When the Freedom Ace unloaded a fleet of new vehicles at the port of Vancouver this month, it marked the start of a transformation of the auto industry in Canada.
The Mitsui O.S.K. Lines cargo ship – capacity 6,400 cars – was carrying the first made-in-China vehicles for the Canadian market. But they’re not from the Chinese auto makers that have shown up regularly at auto shows in Detroit and elsewhere promising they will soon start shipping their vehicles to North America.
Instead, the Freedom Ace was unloading a shipment of subcompact Honda Fit models, assembled at Guangqi Honda Automobile Co. Ltd., in China, which will replace Japan as the source of Fits imported by Honda Canada Inc.
The subcompact segment generates little profit but is crucial for car companies to attract new drivers in hopes they will stay loyal to a brand and move up to higher-priced models that produce greater profits.
The move to China comes amid intense competition in the segment and the soaring value of the Japanese yen, which is making the export of the smallest cars for the North American market prohibitively costly for Japan-based operations run by Honda Motor Co. Ltd. and other auto makers.
“It is almost impossible for Honda to make money from small cars if they try to make Fit in Japan and export it to Canada,” Koji Endo, veteran auto analyst and managing director of Advanced Research, said in an interview in Tokyo.
The production shift is not designed to counter the rising value of the yen, Honda Canada spokesman Richard Jacobs maintained, but is part of a strategy to make its global plants as efficient as possible, with regions supplementing each other.
The plan is that each region will export 20 per cent of the vehicles it makes to other markets, Honda chief executive officer Takanobu Ito told reporters at the Tokyo Motor Show.
But importing cars from China can provide Honda Canada with a competitive advantage on several of its rivals and help offset a 6.1-per-cent duty that Canada slaps on vehicles imported from outside North America, which takes on added importance in a segment with razor-thin profit margins.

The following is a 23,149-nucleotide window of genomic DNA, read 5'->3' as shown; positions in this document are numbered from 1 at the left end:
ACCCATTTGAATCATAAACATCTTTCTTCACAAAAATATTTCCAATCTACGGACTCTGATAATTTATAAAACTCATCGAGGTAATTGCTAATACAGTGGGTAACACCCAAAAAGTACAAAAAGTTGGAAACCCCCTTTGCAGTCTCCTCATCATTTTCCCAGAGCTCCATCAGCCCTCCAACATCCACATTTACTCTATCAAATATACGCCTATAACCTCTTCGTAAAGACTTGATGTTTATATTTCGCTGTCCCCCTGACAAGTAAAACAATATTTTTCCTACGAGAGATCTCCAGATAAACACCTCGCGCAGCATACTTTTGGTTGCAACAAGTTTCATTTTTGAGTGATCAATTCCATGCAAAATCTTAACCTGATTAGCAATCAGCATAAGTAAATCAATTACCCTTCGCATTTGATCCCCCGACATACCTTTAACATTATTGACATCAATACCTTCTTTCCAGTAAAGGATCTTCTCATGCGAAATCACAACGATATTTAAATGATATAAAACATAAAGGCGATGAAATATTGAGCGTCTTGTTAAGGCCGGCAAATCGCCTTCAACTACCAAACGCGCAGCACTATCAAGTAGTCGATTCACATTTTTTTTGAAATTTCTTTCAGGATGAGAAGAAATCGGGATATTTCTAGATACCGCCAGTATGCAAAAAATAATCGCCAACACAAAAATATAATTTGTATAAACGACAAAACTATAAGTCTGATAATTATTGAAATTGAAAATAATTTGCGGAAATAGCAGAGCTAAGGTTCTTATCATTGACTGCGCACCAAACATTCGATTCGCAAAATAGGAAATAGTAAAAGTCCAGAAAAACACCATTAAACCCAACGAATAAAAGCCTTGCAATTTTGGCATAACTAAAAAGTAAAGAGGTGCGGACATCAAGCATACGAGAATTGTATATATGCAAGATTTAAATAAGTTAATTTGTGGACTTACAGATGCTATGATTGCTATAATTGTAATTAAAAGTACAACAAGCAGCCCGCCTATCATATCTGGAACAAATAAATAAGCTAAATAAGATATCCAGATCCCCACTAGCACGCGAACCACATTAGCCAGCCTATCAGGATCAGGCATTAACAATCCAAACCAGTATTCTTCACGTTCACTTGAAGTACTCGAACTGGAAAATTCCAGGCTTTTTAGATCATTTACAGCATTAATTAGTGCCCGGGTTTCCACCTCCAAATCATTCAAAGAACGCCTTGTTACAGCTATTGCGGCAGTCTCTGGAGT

Auto plants in China have lower fixed costs than those in Japan right from the start because of cheaper real estate, Mr. Endo noted, pointing out that labour costs in China are roughly 5 per cent of those in Japan. Components provided by suppliers are also less expensive because of lower wage costs, he added.
Fit sales tumbled to 2,802 in the first 11 months of 2011, compared with 6,245 a year earlier amid production disruptions caused by the March 11 earthquake, tsunami and electricity crisis in Japan. Those numbers put it in ninth spot in the segment, where new entrants from Chrysler Canada Inc., Ford Motor Co. of Canada Ltd. and Mazda Canada Inc. have grabbed market share from auto makers from Japan and South Korea.
Chrysler and Ford assemble the Fiat 500 and Fiesta models respectively in Mexico, which is also where Nissan Canada Inc. sources its Versa. Assembly in Mexico means those cars are not subject to the 6.1-per-cent duty. General Motors Co. is now manufacturing the Chevrolet Sonic in Michigan, so it doesn’t face the tariff that applied to the South Korean-built Chevrolet Aveo that had been GM’s subcompact car.
Mazda Canada Inc. will begin importing the Mazda2 and the compact Mazda3 from a new plant in Mexico in 2014.
Hyundai Auto Canada Corp. and Kia Canada Inc. could also soon escape the tariff if the federal government concludes negotiations on a free-trade agreement with South Korea that eliminates the auto duty.